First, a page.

Ngowani was red carded 15 minutes into the match and Simukonde offered to play as a right back.
To everyone’s surprise, he played like he had two lives, prompting Kabole to remark:” Ba Mfede, mwaletubepafye ati nimwe ba number nine kanshi nimwe ba number two (Mfede, you were lying to us that you were a central striker when in fact you are a right back.”
When he left Chambishi, Simukonde went to Kafue where he settled with Nitrogen Stars but only for three months.
After a practice match with Green Buffaloes in Kafue, he was told by the visiting coach Obby Kapita that “nikumpanga kuno [it is a bush here], nobody will see you.”
He was secretly ushered into a military Peugeot and whisked to Lusaka and joined the army club.
Simukonde said he fitted in well in Buffaloes which had the likes of Eston Mulenga, Boniface ‘Killer’ Chanda, Willie Chibwika, Newton Chibuye and Joseph Esiloni.
In the same year, he played in the CISM military games in Italy and also in the Netherlands where Zambia qualified as the most disciplined.
Simukonde was a substitute in Zambia’s first game against Germany who were the defending champions.
The Zambian team comprised John Zyambo, Lucas Mutuna, Obed Bunda, Kafula Chinkalanga, Chibuye, Chanda, Chewe Mulenga, Jack Simbule with Kapita and Dick Chama as coaches.
Simukonde said he and Chanda attracted the attention of scouts but claims that they could not be allowed to sign with European clubs because they were soldiers.
Surprisingly, Simukonde ditched Buffaloes for Zesco thinking things had changed at the Ndola-based side.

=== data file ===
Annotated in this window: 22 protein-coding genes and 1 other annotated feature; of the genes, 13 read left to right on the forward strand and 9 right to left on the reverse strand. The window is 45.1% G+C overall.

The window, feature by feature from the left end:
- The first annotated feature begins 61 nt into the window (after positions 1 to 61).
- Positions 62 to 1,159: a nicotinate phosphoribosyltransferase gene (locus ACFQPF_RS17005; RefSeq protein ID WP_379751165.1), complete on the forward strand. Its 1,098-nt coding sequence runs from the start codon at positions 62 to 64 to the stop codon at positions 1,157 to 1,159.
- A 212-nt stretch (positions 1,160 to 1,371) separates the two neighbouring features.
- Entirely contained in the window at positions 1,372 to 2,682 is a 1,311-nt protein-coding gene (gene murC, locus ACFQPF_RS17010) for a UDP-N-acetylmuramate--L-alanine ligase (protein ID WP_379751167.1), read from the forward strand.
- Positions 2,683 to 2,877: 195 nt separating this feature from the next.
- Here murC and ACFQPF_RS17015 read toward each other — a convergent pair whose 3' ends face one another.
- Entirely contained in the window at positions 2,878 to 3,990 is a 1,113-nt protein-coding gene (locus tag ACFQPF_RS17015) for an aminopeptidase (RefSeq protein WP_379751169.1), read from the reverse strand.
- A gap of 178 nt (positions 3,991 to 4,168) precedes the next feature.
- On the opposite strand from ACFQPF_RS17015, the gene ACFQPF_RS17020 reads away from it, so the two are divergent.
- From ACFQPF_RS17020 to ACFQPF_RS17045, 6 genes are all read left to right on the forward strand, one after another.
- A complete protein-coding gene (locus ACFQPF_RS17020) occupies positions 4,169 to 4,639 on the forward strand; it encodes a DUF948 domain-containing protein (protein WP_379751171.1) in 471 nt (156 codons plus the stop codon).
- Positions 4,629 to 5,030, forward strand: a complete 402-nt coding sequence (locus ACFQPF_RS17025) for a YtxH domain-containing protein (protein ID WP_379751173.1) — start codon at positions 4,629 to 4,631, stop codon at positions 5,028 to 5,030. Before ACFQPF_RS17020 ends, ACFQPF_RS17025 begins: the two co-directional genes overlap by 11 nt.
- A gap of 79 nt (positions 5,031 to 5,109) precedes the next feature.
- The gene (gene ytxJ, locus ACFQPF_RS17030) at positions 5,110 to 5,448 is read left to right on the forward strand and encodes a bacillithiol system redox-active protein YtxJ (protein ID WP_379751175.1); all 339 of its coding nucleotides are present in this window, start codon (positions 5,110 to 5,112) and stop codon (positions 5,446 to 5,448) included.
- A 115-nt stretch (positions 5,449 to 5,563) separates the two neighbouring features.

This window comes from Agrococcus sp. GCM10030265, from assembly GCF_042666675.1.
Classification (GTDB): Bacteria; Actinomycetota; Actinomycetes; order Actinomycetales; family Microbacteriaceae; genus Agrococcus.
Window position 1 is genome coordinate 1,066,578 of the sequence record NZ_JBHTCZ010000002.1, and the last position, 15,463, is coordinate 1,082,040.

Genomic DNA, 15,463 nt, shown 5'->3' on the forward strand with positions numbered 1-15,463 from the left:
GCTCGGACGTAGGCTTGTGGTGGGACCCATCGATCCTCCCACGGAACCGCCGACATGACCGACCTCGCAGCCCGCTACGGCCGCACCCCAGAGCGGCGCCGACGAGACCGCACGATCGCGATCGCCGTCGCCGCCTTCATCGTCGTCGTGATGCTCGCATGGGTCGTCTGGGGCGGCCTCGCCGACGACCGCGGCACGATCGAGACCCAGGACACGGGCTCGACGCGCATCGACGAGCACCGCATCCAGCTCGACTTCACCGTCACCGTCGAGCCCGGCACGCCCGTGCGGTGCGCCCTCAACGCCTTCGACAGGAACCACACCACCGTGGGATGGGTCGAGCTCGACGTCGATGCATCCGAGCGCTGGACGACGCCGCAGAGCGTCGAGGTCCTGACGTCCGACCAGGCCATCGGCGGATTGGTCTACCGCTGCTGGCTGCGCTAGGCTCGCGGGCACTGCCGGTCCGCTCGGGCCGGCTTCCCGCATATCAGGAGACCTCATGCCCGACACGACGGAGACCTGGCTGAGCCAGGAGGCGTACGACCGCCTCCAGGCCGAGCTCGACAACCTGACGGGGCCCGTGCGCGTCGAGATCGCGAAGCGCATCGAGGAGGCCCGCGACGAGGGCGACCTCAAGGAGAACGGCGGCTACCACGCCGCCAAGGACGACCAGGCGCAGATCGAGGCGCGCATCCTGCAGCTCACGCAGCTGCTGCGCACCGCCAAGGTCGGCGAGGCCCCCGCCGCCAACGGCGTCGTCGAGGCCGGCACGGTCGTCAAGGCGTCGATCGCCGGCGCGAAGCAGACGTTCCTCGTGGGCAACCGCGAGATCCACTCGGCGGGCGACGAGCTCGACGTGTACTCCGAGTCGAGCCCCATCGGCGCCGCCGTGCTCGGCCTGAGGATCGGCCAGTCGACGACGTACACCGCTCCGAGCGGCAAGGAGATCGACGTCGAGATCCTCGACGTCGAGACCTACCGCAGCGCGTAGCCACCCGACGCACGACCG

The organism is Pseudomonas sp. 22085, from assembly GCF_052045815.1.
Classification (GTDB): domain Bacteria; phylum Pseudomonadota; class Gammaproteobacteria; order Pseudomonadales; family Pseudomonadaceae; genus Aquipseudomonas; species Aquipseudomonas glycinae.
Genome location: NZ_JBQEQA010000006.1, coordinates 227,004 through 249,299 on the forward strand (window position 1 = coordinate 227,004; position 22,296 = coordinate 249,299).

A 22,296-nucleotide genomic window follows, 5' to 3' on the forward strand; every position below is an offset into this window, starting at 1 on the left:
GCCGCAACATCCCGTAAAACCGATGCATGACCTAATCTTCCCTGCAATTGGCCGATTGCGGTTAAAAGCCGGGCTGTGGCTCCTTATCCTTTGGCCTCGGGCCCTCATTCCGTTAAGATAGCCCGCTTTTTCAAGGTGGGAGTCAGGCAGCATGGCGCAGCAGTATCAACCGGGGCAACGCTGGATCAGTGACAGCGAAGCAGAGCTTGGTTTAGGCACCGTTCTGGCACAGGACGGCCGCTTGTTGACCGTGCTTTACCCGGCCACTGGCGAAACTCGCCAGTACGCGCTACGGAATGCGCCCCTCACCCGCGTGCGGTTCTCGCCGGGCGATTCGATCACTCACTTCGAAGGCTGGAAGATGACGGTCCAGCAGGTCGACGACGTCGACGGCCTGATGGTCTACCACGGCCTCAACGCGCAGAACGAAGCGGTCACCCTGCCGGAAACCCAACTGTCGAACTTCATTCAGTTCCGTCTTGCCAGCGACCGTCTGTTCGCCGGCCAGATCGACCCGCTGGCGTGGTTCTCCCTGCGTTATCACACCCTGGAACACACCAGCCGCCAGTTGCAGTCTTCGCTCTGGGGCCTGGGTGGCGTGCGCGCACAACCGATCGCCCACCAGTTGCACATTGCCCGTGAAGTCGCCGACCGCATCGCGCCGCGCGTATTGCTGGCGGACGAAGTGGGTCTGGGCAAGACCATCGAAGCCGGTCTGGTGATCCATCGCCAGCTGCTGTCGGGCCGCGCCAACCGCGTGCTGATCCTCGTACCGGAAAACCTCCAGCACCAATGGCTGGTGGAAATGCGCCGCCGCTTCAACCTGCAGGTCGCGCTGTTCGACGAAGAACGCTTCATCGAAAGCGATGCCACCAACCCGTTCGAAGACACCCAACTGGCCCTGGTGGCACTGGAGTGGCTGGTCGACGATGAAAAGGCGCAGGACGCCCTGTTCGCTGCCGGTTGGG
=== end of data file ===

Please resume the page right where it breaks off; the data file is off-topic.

But during their first league match against Nkwazi in 1995, Simukonde heard what he never expected when Zesco officials went to the dressing room and told the players the food they had for lunch was the last.
The team was given a bus by sponsors from which it derived its operational costs and some players like Simukonde became conductors.
“The lack of sponsorship contributed to the team being demoted to Division One,” he said.
Lack of incentives at Zesco forced Simukonde to trek to South Africa to seek greener pastures.
In Johannesburg, he was welcomed by compatriots Roderick Chipeta, Fred Banda, and Chris Mwakapuki.
His first team in post-apartheid South Africa was Harankuwa Stars sponsored by Lucas Magope, who leader of the apartheid homeland Bophuthatswana.
After playing a few games, he was seen by ‘big’ teams such as Mabopane Young Stars in the homeland where he played for seven years, helping them win the Reebok Cup and finish fourth in the league.
Simukonde became player-coach and then coach.
He retired from soccer while in the former Bophuthatswana homeland when the team failed to secure him a work mate and became a scrap metal dealer.
Simukonde was later involved in a fatal accident which consigned him to hospital for a long time and by the time he was discharged, his business had collapsed.
When he was recovering, South Africa witnessed the worst xenophobic attack and Simukonde escaped to Lesotho.
“I am happy I am here, I felt it [xenophobic attack],” Simukonde says.
On his return from South Africa, Simukonda was welcomed by William Zulu, the coach for Zesco United’s women’s team.
Zulu was then coach of Kwacha Stars Academy.
After attending a CAF C licence coach in Lusaka, Simukonde became coach of Kwacha Stars but moved to Simba School after the former was sold.
This year, thanks to Sam Zulu, the Indeni technical director – sports, he was tasked to form a women’s team, an idea he embraced and embarked on the task with humility.
Simukonde is being assisted in shaping up Indeni Roses by Mastaki Chola and Florence Shikabeta.
Simukonde is married to Matilda Zulu and they have three daughters aged 26, 21 and 16. They also have a granddaughter.